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Sarah Horwitz: Today for our academic discussion, we're going to be sitting in line order.
Listening & Speaking:
A Formative Assessment Strategy
Sarah Horwitz: And the reason is because that's gonna help me to be able to score you, so that I can be checking off to see how you're participating.
4th Grade Teacher
Acorn Woodland Elementary, Oakland, CA
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Sarah Horwitz: Today was a new challenge for me of being able to simultaneously help facilitate the discussion, and also try to do some assessment during the discussion. Speaking and Listening Standards can only be assessed while kids are talking to one another and listening to one another.
Sarah Horwitz: I'm keeping track of who's using eye contact. I appreciate Aisha, I see that she's using excellent eye contact.
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Sarah Horwitz: One of my main goals today with that strategy was to be looking at my checklist and really thinking about who was showing those three skills. The first one was whether students were able to bring a new claim into the circle, or bring evidence into the circle, so contribute an idea. And that's kind of Step 1.
Student: In my opinion the California drought is the most important environmental problem, because it hasn't been raining for the past four years.
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Sarah Horwitz: It's the most basic. Because they don't need to have really been paying attention to what was going on in the rest of the discussion to do that. They can just look at their piece of paper to offer it.
Student: I agree, but I think endangered animals is more important.
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Sarah Horwitz: The second thing is whether they're able to offer evidence that supports somebody else's claim, or somehow relate their comment to what's already been shared.
Student: I want to add on to Sandra's, because like the climate change, there's a lot of methane.
Student: And I also agree with you, and I wanted to add on Adelaide, because the more carbon dioxide and methane that we make, the more it's going to harm the ocean.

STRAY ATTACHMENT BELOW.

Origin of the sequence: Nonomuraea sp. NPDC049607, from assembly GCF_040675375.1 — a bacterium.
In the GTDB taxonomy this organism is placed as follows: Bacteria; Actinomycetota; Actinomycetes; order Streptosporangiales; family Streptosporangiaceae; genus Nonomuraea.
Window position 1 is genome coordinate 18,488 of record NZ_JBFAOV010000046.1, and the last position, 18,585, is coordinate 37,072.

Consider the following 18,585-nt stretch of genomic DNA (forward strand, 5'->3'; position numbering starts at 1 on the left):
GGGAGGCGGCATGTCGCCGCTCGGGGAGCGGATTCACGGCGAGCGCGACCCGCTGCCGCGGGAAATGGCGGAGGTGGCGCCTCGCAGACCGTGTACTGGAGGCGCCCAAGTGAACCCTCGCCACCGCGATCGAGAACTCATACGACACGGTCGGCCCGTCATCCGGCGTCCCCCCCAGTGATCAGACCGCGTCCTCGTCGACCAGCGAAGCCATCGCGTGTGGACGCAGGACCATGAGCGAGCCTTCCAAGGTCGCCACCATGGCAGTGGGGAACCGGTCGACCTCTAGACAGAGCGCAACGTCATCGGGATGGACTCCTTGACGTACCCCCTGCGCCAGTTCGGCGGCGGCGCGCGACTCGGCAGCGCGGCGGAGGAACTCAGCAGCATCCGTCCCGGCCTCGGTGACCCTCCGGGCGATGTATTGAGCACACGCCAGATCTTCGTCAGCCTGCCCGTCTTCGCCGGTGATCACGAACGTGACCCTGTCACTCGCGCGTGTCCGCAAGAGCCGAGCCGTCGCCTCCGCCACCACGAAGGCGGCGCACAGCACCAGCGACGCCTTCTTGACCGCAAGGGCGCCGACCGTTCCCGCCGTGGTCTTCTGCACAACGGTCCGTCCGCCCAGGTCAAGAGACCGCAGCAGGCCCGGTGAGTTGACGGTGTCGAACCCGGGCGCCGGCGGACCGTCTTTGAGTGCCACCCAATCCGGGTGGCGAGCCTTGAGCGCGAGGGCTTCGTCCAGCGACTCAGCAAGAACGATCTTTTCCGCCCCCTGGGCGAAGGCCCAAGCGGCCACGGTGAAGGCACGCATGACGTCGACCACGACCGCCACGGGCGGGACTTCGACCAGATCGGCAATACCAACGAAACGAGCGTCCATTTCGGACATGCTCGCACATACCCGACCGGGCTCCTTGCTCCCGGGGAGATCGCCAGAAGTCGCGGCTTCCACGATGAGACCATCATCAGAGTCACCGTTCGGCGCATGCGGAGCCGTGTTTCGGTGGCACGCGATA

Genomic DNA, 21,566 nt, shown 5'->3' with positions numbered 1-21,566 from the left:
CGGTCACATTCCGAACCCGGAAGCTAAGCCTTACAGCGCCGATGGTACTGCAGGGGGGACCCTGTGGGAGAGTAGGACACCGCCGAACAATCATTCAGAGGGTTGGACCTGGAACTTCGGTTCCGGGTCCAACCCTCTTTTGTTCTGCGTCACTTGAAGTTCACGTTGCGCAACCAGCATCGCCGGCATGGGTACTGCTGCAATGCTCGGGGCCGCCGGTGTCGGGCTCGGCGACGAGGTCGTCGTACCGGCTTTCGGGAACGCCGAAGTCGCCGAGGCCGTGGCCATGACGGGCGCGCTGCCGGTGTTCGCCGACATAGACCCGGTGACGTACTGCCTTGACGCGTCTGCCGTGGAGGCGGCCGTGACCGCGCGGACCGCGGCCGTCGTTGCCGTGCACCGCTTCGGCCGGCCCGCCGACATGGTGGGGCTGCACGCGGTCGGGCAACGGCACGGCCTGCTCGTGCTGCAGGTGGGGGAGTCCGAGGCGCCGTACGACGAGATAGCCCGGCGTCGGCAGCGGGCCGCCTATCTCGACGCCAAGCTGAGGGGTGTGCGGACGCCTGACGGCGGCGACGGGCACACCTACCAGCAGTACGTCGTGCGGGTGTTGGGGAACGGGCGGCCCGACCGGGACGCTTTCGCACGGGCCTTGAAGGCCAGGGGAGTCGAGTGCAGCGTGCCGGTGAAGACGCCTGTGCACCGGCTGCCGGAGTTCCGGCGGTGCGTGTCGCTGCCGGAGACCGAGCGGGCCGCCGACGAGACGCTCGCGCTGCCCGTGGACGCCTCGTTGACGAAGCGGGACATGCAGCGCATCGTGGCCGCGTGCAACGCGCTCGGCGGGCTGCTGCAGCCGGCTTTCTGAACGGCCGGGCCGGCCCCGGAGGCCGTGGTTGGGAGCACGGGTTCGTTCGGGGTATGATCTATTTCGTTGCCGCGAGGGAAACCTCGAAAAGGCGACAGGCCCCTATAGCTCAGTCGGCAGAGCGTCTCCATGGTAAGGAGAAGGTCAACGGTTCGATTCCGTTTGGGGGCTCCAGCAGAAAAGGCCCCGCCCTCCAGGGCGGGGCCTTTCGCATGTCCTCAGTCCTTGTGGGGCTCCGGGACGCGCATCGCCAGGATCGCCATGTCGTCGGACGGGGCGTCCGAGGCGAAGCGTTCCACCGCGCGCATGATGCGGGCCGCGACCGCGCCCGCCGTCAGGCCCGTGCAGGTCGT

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Sarah Horwitz: And then the third is, which to me is again the highest level, is could they ask a question that's either clarifying, or elaborative of a student who's shared?
Student: I disagree with the water. But I also agree with a lot of air pollution.
Student: Carbon dioxide, where does it come from?
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Sarah Horwitz: So one of the most important things, for me, in teaching English Language Learners is that ELD is not just an isolated block of time. ELD is something that's taught all day. And through opportunities to really share about what they think, kids are most able to authentically show their language skills.
Student: How do you know if he had diabetes?
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Sarah Horwitz: One thing that I'd really love to do, based on the evidence from the checklist is think about what it would take to support those students who were more hesitant, or participated less in stepping forward into the conversation.
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Sarah Horwitz: There are still some students who have not shared. If you have not shared anything in our discussion, I am now inviting you to come into the center of the circle.
Student: Something that is important is to not waste water.
Student: Something about--
Sarah Horwitz: Whether it would mean giving them a set role, whether it would mean pre-teaching them, some way of participating or entering in.
Student: Something that's important is not eat a lot of candy.
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Sarah Horwitz: Seeing, okay, "This is what the kid's content knowledge is at this point."
Student: Something that's important is the ice caps.
Sarah Horwitz: I do think that the kids really do notice.
Student: What are diabetes?
Student: Well, how does this have to do with environment?
Student: That they see me checking it off, and it raises the bar for them of how they want to perform.
Sarah Horwitz: Did you want to say more?
Sarah Horwitz: Good!